Once you see bubbles start to slow down and the froth recedes, fermentation is about done. This took mine closer to three weeks.

You might notice a layer of goopyness or thin white gel on the top. This is the vinegar mother forming. Just before you strain, scoop her out and save her for returning to the jar with the vinegar. Check out my video below to see what this looks like.

Strain the vinegar through a colander lined with a cheesecloth. Put the vinegar back in the jar (with the preserved mother) and let it sit for about one month.

After a month has passed taste the vinegar. Should be pretty strong but delicious in flavor.

bottled homemade vinegar rough and tumble farmhouse

At this point pour it into bottles or mason jars and store it for use. The flavor will mellow with time.

How to make Flavored and Herbal Vinegars

Homemade vinegar is amazing on its own. If you want to get a little fancy (hello Christmas gifts) here are a couple variations you can try.

Basic Herbal Infused Vinegar

If you want to add an herbal twist to this vinegar it is simple! Take a pint or quart mason jar and fill it about 3/4 full with dried herbs. Do not use fresh herbs, only dried. Fresh herbs have water inside which can cause issues with bacteria and moisture.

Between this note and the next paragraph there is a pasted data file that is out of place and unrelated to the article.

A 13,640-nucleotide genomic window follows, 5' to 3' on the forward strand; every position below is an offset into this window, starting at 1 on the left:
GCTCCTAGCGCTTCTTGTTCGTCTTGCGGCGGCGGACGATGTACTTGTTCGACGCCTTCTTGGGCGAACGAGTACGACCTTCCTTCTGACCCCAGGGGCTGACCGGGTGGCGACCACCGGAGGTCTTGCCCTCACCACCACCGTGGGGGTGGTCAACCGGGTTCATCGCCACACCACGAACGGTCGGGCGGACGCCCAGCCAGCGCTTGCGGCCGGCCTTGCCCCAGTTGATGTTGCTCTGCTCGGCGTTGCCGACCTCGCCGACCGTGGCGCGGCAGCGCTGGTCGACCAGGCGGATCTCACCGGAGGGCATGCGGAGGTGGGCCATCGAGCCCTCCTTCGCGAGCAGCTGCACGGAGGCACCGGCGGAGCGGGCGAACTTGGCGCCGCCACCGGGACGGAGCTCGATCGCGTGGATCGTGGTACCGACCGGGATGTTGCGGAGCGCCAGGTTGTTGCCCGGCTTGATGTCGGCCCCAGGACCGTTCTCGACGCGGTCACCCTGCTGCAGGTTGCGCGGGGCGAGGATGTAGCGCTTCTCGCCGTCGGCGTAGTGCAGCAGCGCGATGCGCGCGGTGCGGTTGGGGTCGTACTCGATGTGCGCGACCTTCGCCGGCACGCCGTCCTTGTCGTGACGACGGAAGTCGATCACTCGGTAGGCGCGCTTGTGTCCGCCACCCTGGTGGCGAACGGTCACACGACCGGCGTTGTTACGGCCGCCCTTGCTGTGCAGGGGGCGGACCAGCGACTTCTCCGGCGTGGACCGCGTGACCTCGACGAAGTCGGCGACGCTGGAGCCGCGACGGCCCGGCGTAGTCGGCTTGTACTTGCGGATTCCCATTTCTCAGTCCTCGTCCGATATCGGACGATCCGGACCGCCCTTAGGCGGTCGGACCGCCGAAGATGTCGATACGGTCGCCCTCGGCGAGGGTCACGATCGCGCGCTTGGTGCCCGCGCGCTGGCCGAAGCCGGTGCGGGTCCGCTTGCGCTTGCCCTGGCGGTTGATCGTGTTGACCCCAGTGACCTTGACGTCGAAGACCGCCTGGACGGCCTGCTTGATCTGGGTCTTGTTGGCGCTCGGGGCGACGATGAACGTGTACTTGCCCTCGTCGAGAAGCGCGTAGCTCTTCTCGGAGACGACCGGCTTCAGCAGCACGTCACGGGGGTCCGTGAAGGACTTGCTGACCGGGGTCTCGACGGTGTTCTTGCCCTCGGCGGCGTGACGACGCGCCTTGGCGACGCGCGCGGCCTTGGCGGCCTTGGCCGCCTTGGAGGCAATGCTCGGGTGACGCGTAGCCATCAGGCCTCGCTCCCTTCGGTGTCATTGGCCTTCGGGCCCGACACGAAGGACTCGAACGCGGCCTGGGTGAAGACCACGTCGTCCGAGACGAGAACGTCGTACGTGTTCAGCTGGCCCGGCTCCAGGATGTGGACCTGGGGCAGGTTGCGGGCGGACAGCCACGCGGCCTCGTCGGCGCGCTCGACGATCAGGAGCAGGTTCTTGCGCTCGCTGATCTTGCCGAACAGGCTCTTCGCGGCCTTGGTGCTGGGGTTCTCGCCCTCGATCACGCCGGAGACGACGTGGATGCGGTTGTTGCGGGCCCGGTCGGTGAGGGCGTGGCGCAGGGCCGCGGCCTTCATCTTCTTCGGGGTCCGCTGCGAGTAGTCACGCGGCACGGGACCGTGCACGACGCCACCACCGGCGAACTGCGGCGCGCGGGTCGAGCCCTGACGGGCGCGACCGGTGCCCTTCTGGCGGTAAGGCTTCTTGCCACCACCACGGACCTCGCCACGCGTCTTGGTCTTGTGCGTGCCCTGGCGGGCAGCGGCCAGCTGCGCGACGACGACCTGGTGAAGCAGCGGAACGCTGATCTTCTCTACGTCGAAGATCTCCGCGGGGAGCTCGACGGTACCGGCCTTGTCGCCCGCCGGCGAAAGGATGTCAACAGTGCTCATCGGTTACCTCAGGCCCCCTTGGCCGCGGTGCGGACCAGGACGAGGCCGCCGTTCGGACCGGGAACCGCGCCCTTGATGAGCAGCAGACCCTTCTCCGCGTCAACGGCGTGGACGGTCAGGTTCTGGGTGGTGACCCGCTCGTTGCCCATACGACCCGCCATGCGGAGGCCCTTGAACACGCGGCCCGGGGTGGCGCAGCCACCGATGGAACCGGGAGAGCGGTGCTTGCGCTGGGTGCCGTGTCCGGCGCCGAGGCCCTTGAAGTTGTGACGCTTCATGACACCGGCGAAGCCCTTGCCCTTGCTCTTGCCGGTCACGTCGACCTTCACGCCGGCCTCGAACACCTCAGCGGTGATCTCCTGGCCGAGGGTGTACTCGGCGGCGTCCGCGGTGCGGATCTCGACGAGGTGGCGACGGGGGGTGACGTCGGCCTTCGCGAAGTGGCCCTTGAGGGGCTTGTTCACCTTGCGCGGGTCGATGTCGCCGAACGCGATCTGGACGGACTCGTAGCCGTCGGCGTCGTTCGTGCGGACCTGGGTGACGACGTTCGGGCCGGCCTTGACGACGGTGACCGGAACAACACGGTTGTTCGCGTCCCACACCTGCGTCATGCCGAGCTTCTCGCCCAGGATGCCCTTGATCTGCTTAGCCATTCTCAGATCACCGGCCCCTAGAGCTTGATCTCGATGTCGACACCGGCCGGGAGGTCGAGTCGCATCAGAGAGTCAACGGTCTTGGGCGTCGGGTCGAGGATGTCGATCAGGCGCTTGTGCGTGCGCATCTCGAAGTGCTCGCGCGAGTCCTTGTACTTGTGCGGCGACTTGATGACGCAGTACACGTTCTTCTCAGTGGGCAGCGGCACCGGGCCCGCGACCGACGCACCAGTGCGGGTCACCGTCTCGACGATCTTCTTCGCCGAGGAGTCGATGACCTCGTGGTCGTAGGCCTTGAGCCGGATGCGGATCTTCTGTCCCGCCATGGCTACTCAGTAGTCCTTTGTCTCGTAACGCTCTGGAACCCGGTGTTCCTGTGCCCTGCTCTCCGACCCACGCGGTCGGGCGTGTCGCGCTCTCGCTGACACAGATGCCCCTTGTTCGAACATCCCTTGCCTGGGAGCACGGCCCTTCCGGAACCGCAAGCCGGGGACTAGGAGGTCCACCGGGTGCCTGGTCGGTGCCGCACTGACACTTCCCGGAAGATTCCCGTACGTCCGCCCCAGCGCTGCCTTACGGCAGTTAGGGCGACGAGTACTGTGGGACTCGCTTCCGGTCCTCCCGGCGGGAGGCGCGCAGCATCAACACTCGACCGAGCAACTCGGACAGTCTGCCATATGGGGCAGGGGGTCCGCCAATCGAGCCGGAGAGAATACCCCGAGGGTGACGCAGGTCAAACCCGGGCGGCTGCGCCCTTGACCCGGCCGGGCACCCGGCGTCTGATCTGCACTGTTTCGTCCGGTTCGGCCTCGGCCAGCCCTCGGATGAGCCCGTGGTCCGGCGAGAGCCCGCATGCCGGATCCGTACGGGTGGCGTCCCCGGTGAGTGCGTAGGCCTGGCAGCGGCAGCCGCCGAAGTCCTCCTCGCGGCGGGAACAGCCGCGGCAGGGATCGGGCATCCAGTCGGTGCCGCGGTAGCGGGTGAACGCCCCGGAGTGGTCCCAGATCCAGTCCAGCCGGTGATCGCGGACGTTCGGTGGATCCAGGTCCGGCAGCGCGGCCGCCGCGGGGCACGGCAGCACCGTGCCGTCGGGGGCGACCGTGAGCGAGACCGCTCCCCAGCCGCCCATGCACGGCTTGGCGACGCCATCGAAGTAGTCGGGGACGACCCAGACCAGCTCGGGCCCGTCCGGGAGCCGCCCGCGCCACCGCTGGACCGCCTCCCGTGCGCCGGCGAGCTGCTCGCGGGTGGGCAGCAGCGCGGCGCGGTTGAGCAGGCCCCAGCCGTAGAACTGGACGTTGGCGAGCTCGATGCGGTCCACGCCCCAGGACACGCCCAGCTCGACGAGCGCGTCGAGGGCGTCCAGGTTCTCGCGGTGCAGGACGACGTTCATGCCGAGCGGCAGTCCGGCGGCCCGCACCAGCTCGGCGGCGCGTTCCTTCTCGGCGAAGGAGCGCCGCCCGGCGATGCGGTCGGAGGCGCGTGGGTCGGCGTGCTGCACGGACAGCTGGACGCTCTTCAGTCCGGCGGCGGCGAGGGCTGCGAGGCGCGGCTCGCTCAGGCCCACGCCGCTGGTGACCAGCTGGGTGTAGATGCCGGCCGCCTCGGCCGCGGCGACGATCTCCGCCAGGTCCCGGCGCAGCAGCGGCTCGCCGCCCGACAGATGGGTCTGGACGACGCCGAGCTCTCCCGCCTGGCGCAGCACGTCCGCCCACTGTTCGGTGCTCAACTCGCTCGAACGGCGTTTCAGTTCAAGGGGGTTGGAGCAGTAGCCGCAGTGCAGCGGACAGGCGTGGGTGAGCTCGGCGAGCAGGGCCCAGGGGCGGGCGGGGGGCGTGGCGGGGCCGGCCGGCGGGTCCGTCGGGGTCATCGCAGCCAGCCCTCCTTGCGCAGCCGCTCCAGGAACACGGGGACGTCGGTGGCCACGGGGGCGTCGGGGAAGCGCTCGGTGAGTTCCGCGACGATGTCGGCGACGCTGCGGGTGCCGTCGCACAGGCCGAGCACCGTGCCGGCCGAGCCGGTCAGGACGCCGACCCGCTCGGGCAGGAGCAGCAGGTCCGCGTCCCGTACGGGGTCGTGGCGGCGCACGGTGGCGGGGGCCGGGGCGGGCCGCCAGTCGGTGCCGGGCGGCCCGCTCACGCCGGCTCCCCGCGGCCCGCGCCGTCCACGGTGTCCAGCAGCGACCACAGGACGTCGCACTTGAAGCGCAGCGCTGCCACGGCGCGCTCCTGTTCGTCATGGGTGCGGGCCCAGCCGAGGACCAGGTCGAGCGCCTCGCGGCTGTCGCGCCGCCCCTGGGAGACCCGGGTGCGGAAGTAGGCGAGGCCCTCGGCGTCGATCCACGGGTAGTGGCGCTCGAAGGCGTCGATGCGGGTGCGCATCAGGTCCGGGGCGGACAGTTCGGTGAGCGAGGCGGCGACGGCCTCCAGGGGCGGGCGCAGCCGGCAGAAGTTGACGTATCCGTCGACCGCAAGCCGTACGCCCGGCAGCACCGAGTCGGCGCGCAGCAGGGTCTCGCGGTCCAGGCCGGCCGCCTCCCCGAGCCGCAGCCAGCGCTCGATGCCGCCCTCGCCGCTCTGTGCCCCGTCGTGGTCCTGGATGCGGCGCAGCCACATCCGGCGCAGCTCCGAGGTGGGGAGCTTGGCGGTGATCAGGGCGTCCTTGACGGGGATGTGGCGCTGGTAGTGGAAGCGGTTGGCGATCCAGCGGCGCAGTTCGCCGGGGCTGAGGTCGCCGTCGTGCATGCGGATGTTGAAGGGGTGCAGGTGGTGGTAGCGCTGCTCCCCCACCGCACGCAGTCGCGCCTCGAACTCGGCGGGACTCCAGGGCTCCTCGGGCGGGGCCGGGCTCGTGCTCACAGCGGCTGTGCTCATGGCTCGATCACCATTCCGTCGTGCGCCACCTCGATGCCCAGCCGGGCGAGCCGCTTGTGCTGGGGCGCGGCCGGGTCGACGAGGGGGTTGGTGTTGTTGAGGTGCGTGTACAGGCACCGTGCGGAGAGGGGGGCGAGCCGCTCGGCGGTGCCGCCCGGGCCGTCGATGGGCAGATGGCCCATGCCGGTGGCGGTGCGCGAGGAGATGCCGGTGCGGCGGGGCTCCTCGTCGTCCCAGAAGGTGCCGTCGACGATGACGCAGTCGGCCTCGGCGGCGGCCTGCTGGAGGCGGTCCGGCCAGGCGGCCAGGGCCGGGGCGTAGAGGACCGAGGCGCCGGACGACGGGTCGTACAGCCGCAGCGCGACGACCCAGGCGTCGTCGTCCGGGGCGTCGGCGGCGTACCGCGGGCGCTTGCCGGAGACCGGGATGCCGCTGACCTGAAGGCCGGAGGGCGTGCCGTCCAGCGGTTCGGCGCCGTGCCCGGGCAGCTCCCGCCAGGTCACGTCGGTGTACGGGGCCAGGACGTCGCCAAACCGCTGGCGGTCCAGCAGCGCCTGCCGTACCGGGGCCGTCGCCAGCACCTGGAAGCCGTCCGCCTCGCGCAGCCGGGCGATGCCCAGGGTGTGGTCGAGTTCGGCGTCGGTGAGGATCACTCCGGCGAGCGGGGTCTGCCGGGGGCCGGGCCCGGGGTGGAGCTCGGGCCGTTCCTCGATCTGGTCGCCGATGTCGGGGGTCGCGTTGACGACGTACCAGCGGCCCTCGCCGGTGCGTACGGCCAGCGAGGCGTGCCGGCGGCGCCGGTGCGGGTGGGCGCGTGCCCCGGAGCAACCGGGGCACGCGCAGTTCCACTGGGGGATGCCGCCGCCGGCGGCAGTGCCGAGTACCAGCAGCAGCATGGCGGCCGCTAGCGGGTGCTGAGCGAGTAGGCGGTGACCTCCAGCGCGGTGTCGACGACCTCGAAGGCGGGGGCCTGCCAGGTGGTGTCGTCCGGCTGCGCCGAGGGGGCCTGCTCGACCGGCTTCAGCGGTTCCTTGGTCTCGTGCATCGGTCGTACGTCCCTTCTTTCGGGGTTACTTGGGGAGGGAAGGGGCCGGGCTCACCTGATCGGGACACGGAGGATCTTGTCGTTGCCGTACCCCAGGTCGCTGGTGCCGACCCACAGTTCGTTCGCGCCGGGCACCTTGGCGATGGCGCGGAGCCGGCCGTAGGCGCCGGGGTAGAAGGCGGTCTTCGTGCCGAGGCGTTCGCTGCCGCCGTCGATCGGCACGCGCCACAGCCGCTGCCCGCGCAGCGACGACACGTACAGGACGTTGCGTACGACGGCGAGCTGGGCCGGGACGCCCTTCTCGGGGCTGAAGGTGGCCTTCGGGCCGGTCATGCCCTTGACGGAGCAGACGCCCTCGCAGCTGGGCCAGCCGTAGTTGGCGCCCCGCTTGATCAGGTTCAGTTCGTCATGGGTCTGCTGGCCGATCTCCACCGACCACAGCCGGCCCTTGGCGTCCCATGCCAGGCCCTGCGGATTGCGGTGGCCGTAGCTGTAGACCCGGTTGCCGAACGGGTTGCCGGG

Pour vinegar over the herbs to cover them completely. Shake it up! Shake and check on it each day. The vinegar should always be over the top of the herbs so add more vinegar if needed.

After about four weeks strain and use or bottle. It is recommended that you keep herb and fruit vinegars in the fridge.

Some great herbs for a vinegar infusions:

  • Rosemary
  • Thyme
  • Basil
  • Dried Garlic
  • Lemon Balm

Flavored Vinegars

You can add additional flavors like raspberry, peach, apricot, etc, by adding in some juice or the fruit istelf.

For raspberry vinegar, squish up one cup of raspberries and put them in a mason jar. Add two cups of vinegar, cap tightly, and let sit for four weeks. Strain out the raspberries and bottle. Store in the refrigerator.

Alternatively you can mash up the raspberries, heat them on low with a few tablespoons of vinegar until they get juicy. Strain the juice off and pour it into the storage bottle. Fill the rest with vinegar. Store in the fridge and shake before use.

diy vinaigarette rough and tumble farmhouse

Quick Vinaigrette Recipe

In my video below I demo how to make super quick honey mustard vinaigrette!

  • 4 Tablespoons Vinegar (more or less to taste)
  • 3/4 Cup Olive Oil
  • 1 Tablespoon Coarse Mustard
  • 1 Tablespoon Honey
  • Salt and Pepper to Taste

Add all the ingredients to a bowl and stir until blended. Or even easier, add them to a mason jar, cap it (metal lid and ring, plastic will leak) and shake it up. So delicious! Add herbs as you see fit.

making vinegar dressing rough and tumble farmhouse

Looking for another way to use your fresh vinegar? Try a batch of Fire Cider!

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How to make apple cider vinegar - Rough and Tumble Farmhouse


Fire Cider by Rosemary Gladstar and Friends

Colorado State Extension